Tuesday, February 8, 2005
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Pretend you're a U of C undergraduate!!
Paper topic for my students in Power, Identity and Resistance: Liberalism and Its Critics:
If that all sounds cynical, it doesn't diminish the fact that I did love my time in the Common Core, and am still enthralled by the world of ideas it opened to me. That all only worked because I had done the readings, had participated in some of the best discussions in my life, and had really thought about these great minds, at least when I wasn't trying to master Dedekind's construction of the real numbers and Maxwell's equations. Lesser undergraduate experiences produce consumers, or at best citizens. Chicago produces feral academics, who retain the taste for it even if life takes them another way.
(BTW, how the hell did Hume get left off the reading list? And no reading requirements for first class! Standards have certainly gone slack since my day. )posted by: dave on 02.08.05 at 10:13 AM [permalink]
I second what Dave said, but would add: if you really want to pretend to be a U of C undergrad, you have to spend at least as long complaining about the paper as writing it. Also, Soc papers should never take more than three hours (you begin to face diminishing marginal returns, and there is a high likelihood that your paper will descend into pseudo-intellectual indulgence/incoherence.)posted by: Philip J. Brinkman on 02.08.05 at 10:13 AM [permalink]
If they do OK on that one, how about a Part II where the trio is Hegel, Marx, and Nietzsche?posted by: P O'Neill on 02.08.05 at 10:13 AM [permalink]
Rousseau would be pysched, Locke would be skeptical but intrigued, and Hobbes would be horrified?posted by: praktike on 02.08.05 at 10:13 AM [permalink]
you should post the papers if the students consent - fascinating question, though it's missing hegelposted by: publius on 02.08.05 at 10:13 AM [permalink]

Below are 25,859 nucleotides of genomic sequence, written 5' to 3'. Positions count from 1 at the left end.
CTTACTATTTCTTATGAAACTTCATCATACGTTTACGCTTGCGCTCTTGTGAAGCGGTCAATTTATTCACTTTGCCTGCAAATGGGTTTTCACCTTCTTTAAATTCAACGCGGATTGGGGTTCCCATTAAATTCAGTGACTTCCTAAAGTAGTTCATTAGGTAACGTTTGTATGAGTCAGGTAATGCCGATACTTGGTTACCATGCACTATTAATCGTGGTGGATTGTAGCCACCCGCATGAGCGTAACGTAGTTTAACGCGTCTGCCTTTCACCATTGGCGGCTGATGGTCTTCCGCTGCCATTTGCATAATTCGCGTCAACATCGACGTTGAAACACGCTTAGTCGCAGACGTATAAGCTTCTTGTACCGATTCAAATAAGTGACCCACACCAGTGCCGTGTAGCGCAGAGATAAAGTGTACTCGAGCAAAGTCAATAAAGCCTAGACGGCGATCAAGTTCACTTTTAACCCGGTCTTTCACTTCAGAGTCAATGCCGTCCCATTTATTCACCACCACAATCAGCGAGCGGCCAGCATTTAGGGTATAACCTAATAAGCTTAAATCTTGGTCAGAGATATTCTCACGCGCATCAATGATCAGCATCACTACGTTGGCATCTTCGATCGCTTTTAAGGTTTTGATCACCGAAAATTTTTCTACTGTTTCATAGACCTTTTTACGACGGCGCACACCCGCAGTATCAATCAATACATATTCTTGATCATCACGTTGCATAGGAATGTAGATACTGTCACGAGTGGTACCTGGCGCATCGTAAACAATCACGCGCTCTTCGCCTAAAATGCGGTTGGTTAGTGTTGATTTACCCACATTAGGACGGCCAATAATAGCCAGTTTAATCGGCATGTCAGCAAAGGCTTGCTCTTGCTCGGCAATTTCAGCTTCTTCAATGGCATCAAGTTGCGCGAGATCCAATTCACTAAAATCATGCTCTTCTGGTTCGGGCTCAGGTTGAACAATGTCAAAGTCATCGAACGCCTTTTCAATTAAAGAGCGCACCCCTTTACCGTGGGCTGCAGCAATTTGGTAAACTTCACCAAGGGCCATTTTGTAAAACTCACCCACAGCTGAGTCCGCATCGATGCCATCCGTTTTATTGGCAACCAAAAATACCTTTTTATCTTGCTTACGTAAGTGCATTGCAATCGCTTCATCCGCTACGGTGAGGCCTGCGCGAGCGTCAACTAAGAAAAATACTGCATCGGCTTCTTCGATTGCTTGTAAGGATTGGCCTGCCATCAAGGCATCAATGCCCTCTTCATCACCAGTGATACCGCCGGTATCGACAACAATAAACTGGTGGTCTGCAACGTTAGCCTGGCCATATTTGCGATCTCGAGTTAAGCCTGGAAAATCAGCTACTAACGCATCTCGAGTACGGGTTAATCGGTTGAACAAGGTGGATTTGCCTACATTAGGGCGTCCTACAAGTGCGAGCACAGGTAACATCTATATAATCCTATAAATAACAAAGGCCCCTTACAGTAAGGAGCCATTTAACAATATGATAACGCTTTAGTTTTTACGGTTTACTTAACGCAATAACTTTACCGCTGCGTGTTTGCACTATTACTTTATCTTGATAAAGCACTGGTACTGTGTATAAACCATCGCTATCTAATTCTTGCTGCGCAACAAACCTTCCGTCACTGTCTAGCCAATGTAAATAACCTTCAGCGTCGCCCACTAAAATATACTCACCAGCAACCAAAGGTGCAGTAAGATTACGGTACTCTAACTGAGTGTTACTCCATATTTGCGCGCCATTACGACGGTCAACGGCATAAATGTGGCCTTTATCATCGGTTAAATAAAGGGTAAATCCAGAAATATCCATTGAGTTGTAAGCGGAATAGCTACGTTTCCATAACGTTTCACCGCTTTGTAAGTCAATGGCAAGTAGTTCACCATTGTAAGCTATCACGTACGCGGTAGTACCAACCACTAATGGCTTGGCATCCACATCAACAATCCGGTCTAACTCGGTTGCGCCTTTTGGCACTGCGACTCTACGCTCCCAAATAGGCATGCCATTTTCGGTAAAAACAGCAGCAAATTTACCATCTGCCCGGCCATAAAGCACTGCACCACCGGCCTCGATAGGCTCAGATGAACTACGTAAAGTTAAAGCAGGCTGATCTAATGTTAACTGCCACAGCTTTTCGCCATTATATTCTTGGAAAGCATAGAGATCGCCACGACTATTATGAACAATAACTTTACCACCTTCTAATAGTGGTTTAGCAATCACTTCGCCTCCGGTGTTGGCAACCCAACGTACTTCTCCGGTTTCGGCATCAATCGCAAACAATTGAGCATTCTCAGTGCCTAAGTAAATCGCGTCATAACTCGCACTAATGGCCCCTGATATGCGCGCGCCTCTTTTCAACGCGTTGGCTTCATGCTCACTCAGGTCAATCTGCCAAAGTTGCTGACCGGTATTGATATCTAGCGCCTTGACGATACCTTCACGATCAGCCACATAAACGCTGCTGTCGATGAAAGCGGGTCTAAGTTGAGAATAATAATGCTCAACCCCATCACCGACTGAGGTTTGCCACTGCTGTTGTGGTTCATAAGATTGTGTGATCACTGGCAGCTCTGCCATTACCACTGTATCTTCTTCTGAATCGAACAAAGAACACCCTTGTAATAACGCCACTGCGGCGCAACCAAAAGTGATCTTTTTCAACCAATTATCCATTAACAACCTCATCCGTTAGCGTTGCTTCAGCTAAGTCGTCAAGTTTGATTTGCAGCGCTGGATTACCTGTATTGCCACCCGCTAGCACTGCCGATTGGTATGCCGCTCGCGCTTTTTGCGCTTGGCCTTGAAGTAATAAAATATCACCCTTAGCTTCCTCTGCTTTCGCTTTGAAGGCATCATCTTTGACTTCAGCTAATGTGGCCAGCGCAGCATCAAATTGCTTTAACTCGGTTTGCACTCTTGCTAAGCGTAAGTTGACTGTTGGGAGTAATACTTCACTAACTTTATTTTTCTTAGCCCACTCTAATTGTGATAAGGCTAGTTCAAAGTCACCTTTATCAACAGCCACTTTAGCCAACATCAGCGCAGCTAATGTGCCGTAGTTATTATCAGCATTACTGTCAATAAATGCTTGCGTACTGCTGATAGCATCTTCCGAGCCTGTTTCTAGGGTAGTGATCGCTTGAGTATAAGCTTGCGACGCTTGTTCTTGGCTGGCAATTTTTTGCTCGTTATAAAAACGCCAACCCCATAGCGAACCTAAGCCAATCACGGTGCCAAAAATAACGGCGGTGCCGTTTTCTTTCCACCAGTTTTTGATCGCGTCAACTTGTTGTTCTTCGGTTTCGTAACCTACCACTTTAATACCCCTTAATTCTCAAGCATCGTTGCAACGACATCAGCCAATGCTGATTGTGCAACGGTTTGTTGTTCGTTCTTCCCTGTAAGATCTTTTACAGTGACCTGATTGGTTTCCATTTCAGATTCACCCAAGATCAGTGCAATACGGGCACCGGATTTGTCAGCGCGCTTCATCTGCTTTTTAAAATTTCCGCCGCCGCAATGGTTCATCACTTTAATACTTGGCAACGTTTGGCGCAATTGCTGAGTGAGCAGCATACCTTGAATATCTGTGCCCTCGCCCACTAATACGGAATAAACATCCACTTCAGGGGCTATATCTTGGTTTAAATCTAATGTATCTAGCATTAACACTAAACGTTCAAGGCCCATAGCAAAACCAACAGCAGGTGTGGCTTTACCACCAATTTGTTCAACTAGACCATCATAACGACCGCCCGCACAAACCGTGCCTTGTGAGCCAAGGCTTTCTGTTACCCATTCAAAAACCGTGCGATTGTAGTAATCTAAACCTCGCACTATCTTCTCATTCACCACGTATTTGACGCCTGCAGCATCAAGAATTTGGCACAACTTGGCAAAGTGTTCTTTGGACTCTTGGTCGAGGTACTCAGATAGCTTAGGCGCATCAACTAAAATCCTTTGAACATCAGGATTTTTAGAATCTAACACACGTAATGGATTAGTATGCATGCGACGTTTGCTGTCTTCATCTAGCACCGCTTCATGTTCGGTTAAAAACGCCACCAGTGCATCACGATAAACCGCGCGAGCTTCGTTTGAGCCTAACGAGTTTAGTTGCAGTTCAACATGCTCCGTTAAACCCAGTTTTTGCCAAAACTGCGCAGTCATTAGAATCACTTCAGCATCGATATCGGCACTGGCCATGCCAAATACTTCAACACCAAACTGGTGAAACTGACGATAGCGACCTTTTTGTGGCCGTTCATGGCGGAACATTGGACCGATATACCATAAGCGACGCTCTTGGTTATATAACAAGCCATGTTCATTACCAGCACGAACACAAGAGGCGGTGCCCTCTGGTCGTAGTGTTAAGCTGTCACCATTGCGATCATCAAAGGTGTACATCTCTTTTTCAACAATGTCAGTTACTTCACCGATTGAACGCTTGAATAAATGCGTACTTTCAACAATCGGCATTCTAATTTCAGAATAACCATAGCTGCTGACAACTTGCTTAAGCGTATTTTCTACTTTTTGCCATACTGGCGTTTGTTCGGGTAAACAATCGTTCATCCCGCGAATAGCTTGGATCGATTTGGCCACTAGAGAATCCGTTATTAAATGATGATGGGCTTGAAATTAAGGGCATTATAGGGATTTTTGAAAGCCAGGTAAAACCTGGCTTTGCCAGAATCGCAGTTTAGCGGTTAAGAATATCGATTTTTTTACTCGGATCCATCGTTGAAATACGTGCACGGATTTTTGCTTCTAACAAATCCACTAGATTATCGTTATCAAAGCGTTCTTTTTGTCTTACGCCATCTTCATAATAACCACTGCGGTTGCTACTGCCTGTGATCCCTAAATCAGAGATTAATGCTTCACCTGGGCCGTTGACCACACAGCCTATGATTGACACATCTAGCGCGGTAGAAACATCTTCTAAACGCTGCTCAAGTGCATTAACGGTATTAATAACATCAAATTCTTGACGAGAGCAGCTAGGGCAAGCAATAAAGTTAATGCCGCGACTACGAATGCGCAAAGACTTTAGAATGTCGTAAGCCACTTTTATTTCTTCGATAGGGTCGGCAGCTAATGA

It's not especially evident in the passages quoted, which have more of a Tom Paine ring, but ersonally, I find Bush's philosophy rather Leninist. (To preserve Democracy, we must export Democracy to third world. Doesn't that sound like a variation on Lenin's writings on colonialsism?)
I actually do not mean this pejoratively. I am just struck by the resemblence.posted by: Appalled Moderate on 02.08.05 at 10:13 AM [permalink]
I think Locke may have raised a question as to the wisdom of making national commitments of blood and treasure based only on what the people of some other nation want. Resources of blood and treasure not being infinite, the wisdom of expending them when success is unlikely may be doubted -- and if success depends entirely on what other people do rather than on what we are able to do ourselves, it will be unlikely more often than not.
I will not argue with anyone who claims the above is more a Zathrasian than a Lockean question. Recall, though, that Locke wrote mostly of government within a state or commonwealth. Some of what he wrote has application to international relations, but I don't think it's easy to infer from Locke any theories about how such a commonwealth should conduct itself relative to the rest of the world.posted by: Zathras on 02.08.05 at 10:13 AM [permalink]
I realize that La France is sooo out of favor, especially with POTUS and his supporters. However, if I had to pin a respectable "big" name to these ideas it would be Comte. Monsieur Bush is a classical positivist. Mebbe that's why Chirac and his buddies loathe him so.posted by: Kelli on 02.08.05 at 10:13 AM [permalink]
I second Praktike, and note that we are in really deep doodoo when our president is closer to Rousseau than to Locke or Hobbes.posted by: Anderson on 02.08.05 at 10:13 AM [permalink]
Monsieur Bush is a classical positivist. Mebbe that's why Chirac and his buddies loathe him so.
Those who have to resort to Ad Hitlerum attacks have already lost the argument.
Hahahahaha! Hahahaha! You're considering George Bush's words as if they actually had meaning! That's hilarious.
Oh wait: you're actually a real academic at a real university (which I very nearly chose to attend). That scares me.posted by: Marshall on 02.08.05 at 10:13 AM [permalink]
Maybe in Philosophy 101 a bunch of 18 year olds would find something to ponder in that pretty flight of empty words.